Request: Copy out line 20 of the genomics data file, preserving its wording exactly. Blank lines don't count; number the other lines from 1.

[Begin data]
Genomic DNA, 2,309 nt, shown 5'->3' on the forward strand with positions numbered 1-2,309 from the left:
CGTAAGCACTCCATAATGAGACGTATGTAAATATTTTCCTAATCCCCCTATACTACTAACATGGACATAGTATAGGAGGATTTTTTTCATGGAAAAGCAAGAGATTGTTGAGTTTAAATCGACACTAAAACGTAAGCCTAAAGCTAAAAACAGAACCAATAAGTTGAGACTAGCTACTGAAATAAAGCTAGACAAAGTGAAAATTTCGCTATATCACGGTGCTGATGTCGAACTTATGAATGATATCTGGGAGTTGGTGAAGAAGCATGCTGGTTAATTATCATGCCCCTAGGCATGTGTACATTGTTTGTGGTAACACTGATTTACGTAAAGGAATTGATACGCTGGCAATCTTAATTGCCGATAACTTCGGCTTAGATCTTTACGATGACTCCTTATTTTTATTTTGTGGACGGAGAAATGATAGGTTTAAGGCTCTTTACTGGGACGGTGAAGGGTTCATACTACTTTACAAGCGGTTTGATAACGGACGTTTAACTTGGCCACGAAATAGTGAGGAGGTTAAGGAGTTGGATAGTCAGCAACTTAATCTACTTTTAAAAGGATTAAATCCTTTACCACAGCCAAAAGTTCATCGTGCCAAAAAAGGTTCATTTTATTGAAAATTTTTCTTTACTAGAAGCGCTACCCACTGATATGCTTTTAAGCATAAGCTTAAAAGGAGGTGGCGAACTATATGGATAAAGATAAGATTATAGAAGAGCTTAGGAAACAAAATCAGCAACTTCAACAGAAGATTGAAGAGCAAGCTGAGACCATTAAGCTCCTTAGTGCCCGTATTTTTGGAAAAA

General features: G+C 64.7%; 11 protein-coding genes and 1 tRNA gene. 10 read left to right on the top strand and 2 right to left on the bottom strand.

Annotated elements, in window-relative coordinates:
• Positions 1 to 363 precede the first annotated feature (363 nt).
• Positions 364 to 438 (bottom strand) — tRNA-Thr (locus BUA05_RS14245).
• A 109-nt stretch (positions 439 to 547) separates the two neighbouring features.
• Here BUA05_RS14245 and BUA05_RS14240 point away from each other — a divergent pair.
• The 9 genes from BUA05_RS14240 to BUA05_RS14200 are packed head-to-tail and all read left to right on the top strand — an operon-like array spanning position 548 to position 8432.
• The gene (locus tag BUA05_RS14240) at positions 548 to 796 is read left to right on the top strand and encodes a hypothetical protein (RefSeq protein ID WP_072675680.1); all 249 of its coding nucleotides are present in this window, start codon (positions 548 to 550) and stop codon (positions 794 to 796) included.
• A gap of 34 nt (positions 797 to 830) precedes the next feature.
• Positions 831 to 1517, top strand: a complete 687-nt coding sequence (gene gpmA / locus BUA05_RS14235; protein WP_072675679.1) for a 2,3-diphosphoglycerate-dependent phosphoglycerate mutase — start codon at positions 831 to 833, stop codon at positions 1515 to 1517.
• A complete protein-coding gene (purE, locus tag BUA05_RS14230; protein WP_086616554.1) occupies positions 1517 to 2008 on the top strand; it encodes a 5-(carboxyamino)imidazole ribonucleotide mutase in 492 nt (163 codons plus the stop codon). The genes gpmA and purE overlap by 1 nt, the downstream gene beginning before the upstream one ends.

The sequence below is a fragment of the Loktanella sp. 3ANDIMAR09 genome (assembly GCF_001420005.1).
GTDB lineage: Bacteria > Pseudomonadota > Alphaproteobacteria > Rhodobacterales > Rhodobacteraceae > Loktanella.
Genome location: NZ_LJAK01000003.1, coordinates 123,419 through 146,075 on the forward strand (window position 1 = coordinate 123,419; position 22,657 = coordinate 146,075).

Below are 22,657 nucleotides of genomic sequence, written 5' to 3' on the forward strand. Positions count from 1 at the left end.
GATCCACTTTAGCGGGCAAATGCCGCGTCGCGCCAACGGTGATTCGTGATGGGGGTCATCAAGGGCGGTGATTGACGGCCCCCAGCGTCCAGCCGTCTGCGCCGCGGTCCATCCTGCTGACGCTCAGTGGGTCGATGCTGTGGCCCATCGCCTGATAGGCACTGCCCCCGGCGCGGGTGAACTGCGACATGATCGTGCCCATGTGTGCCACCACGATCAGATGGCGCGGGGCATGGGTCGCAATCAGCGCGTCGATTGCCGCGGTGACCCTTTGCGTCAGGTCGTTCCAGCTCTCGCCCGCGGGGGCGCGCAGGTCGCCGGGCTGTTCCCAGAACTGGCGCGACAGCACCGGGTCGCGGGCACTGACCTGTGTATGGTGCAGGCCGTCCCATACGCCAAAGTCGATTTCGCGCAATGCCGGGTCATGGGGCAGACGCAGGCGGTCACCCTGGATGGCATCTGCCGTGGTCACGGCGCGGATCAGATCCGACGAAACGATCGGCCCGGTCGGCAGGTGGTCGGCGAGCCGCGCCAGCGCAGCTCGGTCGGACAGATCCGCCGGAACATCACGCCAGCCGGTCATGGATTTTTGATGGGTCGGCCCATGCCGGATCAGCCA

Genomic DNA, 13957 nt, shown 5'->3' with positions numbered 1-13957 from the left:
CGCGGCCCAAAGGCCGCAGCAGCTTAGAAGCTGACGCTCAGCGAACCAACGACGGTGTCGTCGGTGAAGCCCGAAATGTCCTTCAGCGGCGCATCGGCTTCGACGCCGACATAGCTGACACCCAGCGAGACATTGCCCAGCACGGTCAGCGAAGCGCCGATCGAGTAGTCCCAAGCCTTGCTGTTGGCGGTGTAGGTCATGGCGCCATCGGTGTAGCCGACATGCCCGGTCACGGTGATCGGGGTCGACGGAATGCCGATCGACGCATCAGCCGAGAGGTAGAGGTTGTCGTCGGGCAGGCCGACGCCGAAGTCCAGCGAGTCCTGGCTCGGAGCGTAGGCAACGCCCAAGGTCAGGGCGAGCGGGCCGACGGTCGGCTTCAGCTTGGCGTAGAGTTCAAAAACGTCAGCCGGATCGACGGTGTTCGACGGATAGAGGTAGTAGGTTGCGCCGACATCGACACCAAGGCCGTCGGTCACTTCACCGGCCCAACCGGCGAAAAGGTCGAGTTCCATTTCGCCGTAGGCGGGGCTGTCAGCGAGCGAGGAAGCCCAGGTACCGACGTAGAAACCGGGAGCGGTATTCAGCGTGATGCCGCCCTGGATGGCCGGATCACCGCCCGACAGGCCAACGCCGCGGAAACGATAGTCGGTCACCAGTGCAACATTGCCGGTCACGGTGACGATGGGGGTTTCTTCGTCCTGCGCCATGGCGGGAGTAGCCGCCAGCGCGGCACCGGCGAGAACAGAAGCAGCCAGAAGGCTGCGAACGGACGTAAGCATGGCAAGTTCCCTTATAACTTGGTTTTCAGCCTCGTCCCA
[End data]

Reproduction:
CGCGGCCCAAAGGCCGCAGCAGCTTAGAAGCTGACGCTCAGCGAACCAACGACGGTGTCGTCGGTGAAGCCCGAAATGTCCTTCAGCGGCGCATCGGCTTCGACGCCGACATAGCTGACACCCAGCGAGACATTGCCCAGCACGGTCAGCGAAGCGCCGATCGAGTAGTCCCAAGCCTTGCTGTTGGCGGTGTAGGTCATGGCGCCATCGGTGTAGCCGACATGCCCGGTCACGGTGATCGGGGTCGACGGAATGCCGATCGACGCATCAGCCGAGAGGTAGAGGTTGTCGTCGGGCAGGCCGACGCCGAAGTCCAGCGAGTCCTGGCTCGGAGCGTAGGCAACGCCCAAGGTCAGGGCGAGCGGGCCGACGGTCGGCTTCAGCTTGGCGTAGAGTTCAAAAACGTCAGCCGGATCGACGGTGTTCGACGGATAGAGGTAGTAGGTTGCGCCGACATCGACACCAAGGCCGTCGGTCACTTCACCGGCCCAACCGGCGAAAAGGTCGAGTTCCATTTCGCCGTAGGCGGGGCTGTCAGCGAGCGAGGAAGCCCAGGTACCGACGTAGAAACCGGGAGCGGTATTCAGCGTGATGCCGCCCTGGATGGCCGGATCACCGCCCGACAGGCCAACGCCGCGGAAACGATAGTCGGTCACCAGTGCAACATTGCCGGTCACGGTGACGATGGGGGTTTCTTCGTCCTGCGCCATGGCGGGAGTAGCCGCCAGCGCGGCACCGGCGAGAACAGAAGCAGCCAGAAGGCTGCGAACGGACGTAAGCATGGCAAGTTCCCTTATAACTTGGTTTTCAGCCTCGTCCCA